Jody Wilson-Raybould and Jane Philpott say Liberals have ‘fallen back’ on grand Indigenous pledges

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Jody Wilson-Raybould and Jane Philpott say Liberals have ‘fallen back’ on grand Indigenous pledges


RICHMOND, B.C.— Expelled Liberals Jody Wilson-Raybould and Jane Philpott called out their former government over Indigenous rights on Wednesday, adding to the pair’s previous criticisms that plunged Ottawa into scandal.

In their first public speech together since their ouster on April 2, Wilson-Raybould and Philpott pointed to a lack of progress on “urgent” crises that Prime Minister Justin Trudeau promised to tackle.

“My fear and disappointment,” Wilson-Raybould told the audience at the First Nations Provincial Justice Forum in Richmond, B.C., “is that … the federal government has fallen back once again into a pattern of trying to ‘manage the problem’ with Indigenous people and make incremental and limited shifts rather than reforming the status quo.”

Wilson-Raybould, former attorney general, and Philpott, former Indigenous services minister, resigned from their cabinet positions over allegations the Prime Minister’s Office attempted to meddle in the corruption and fraud prosecution of Quebec-based engineering giant SNC-Lavalin.

But in her speech to the justice conference, the former attorney general focused on her unsuccessful attempts to get more action on Indigenous issues during her time in government. She said that despite Trudeau’s “historic” promise in February 2018 to create a framework for recognizing Indigenous rights, significant progress has not been made.

“While steps forward are being taken, they are not happening as coherently, systematically or quickly as is needed.”

Still, Wilson-Raybould remains optimistic, saying Canadians want to address the way the country has failed to follow its own rule of law when it comes to recognizing Indigenous rights and title. She cited many times when First Nations have had to fight for their rights to land, which are already enshrined in Canadian law.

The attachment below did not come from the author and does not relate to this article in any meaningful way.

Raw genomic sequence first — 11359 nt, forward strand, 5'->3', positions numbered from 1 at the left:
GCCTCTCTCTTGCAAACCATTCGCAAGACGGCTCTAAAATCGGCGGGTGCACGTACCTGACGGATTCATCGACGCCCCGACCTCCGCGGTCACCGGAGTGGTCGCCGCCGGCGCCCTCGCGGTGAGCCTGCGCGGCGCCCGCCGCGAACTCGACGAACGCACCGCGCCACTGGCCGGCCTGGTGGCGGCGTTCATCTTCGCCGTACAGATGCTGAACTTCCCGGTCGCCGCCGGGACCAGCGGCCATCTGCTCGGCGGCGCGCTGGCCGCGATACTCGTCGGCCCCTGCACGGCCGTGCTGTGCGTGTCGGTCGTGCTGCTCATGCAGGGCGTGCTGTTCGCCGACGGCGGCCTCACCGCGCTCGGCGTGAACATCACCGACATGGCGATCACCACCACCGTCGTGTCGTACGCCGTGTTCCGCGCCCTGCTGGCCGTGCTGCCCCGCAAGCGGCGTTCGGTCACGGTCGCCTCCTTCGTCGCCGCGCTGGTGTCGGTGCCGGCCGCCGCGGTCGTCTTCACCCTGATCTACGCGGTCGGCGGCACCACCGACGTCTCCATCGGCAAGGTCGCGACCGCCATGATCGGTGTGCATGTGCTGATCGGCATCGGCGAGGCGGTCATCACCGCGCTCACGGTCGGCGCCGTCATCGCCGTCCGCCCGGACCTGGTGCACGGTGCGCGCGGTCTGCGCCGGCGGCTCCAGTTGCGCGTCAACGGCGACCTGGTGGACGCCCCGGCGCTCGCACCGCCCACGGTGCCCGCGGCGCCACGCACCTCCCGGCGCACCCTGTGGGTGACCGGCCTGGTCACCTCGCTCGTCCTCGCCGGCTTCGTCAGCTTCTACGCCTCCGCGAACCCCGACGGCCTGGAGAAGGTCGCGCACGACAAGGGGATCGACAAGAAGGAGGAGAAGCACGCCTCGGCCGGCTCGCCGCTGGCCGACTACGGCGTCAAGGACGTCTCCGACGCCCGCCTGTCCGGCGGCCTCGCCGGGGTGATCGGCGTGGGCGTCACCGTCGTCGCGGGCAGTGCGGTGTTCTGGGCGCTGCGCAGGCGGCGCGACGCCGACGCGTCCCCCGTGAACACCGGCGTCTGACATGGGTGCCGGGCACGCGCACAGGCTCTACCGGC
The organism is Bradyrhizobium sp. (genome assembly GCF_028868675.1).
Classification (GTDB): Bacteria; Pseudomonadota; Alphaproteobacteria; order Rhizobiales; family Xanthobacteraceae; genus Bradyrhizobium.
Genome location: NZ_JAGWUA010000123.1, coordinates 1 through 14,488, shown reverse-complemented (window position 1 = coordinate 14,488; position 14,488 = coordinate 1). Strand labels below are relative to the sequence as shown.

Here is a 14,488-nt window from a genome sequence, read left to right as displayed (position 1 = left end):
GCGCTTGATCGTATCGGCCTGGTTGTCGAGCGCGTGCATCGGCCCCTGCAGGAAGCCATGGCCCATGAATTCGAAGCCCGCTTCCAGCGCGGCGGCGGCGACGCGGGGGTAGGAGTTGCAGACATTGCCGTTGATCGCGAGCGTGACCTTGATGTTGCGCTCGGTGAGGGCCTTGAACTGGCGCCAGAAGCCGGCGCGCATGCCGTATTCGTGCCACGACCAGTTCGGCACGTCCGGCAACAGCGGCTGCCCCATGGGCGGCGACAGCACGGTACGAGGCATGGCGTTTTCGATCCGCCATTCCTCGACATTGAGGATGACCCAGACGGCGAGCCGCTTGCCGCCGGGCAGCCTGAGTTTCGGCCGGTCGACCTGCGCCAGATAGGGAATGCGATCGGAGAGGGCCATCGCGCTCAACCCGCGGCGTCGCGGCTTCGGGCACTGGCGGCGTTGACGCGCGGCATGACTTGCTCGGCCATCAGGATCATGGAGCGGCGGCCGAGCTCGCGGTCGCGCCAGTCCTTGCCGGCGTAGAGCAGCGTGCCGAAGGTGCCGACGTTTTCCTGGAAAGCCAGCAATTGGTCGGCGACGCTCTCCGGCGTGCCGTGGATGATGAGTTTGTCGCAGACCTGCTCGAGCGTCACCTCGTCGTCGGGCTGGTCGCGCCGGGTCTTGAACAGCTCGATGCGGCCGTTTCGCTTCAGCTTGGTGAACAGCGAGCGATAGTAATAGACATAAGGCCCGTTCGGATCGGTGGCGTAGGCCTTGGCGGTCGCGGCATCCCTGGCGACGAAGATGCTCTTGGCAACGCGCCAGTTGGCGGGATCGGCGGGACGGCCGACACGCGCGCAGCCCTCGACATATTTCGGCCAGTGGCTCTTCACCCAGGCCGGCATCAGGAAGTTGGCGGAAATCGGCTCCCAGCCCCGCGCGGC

She noted that “Canadians from coast to coast” are starting to understand the need for change after the “tragic cases” of slain Indigenous teens Colten Boushie and Tina Fontaine. The deaths reignited public debate on how Indigenous people are treated by society and the justice system.

“The lifeblood of colonization is written in the laws of this country,” she said. “We need to ensure with respect to justice … our voices must be heard and these policies and laws are based on recognition, not denial.”

Philpott, meanwhile, addressed the urgent need for housing and educational infrastructure on First Nations reserves, saying she was “aghast” at what she learned during her time as Indigenous services minister.

Philpott also briefly addressed the SNC-Lavalin scandal, saying “we will look back at this year and we will see democracy has been strengthened.”

In February, Wilson-Raybould alleged in testimony before a House of Commons committee she was subjected to “veiled threats” and months of “partisan pressure” to overrule her independent prosecutors’ decision to pursue charges against SNC-Lavalin. Trudeau initially called the story “false,” then accused Wilson-Raybould of failing to raise her concerns with him last fall, before admitting she had spoken to him about why she opposed intervening in an independent decision.

Trudeau, who is a member of Parliament in Quebec, later said the prosecution would have cost up to 9,000 jobs in the province if the firm was convicted and thus banned from bidding on federal contracts for 10 years.

Wednesday’s convention featuring the pair, organized by the First Nations Justice Council, addressed proposals to reform the country’s justice system to address the persistent overrepresentation of Indigenous people in courts and prisons.

Following the talk, Wilson-Raybould added that she was still talking with her constituents in her Vancouver-Granville riding and was likely not done with public life.

“I look forward making some decisions in the near future,” she told reporters. “I believe that my time in politics is not over.”

David P. Ball is a Vancouver-based reporter covering democracy and politics. Email him or follow him on Twitter: @davidpball

Cherise Seucharan is a Vancouver-based reporter covering health, civil liberties and safety/youth. Email her or follow her on Twitter: @CSeucharan





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